Advances in Lighting and Technology
Lighting has always been a critical design factor of retail store design. Getting the right balance of light in store and on product is essential. So we’ve really benefitted from the development of Light-Emitted Diodes (LEDs), which have been the biggest single leap since the invention of the fluorescent lamp. They have allowed us to play with colour and to control lighting schemes as well as delivering a technology which has long-term benefits – their reduced size, reduced energy consumption, reduced heat output, and reduced maintenance costs all add up to an exciting new light source.
In addition to creating the right lighting balance for focus, sparkle and luxury in store, the advent of digital screens has helped to revolutionise delivery of the in-store brand story. Back in 2009, when we started working with our first high-end jewellers, TACH, we installed a first generation digital window screen. By 2011 screen technology had advanced sufficiently that we were able to create a full digital window for Ray Ban’s first European store – an urban basement concept in the heart of London’s trend-setting Covent Garden district. The window’s real time branded digital stream successfully enticed customers down to a buzzing ‘underground’ shopping experience. Last year, in 2015, at Westfield London and Stratford City, our re-envisaged store designs for Sunglass Hut incorporated 270 tiny digital screens – creating the largest screen in Europe.
In 2012, the popularity of tablets enabled us to introduce them as sales support devices for David Clulow Opticians staff. They could not only photograph optical customers in their preferred frames (to help the buying decision), they could measure for lenses and also showcase a far wider choice of frames than could be accommodated in store.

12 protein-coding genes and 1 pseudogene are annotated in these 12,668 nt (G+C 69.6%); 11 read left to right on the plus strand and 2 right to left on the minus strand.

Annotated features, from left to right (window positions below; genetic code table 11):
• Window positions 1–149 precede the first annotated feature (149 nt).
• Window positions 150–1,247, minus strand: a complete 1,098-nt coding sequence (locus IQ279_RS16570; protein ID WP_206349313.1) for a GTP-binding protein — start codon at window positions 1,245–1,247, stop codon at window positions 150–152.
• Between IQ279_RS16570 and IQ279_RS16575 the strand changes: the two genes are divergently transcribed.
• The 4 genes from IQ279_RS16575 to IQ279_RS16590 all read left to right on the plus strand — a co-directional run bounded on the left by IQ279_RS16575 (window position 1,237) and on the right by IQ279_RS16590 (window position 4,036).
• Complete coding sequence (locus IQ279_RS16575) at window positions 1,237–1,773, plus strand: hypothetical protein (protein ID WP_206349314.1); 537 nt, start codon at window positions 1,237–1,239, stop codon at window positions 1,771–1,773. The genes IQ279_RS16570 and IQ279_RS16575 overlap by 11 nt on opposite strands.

Today’s cross-channel retail continues to shape consumer engagement in store, particularly for those multiple retailers who can invest in it. For instance, larger stores now accommodate click and collect areas, informational beacons, real time stock visibility devices and digitally transmitted up-to-the minute promotions.
Of course, successful retail brands have always understood that it is all about the consumer. And today’s consumers are driving the design of their retail journey more than ever before.
For the consumer, it is simply shopping whether it is in store or online. They don’t care about terminology and categorising the journeys they take through to a final purchase. Instead, they want to switch from channel to channel, from device to store, picking up exactly where they left off in the purchasing process. An uninterrupted, joined-up retail experience that takes place wherever and whenever is most convenient for them.
So looking back, our job today remains the same as it always has. To help retail brands secure profitable growth through well-designed and immersive brand experiences. Or put more simply – effective retail design that delivers great results!
In future blog posts, I’ll be looking at how retail design can entice customers back to physical stores and the emphasis on customer experience. I’ll also be talking to other thought leaders across a wide range of retail topics such as Colour in Retail, Brand Development, Art in Retail and Placemaking in Retail.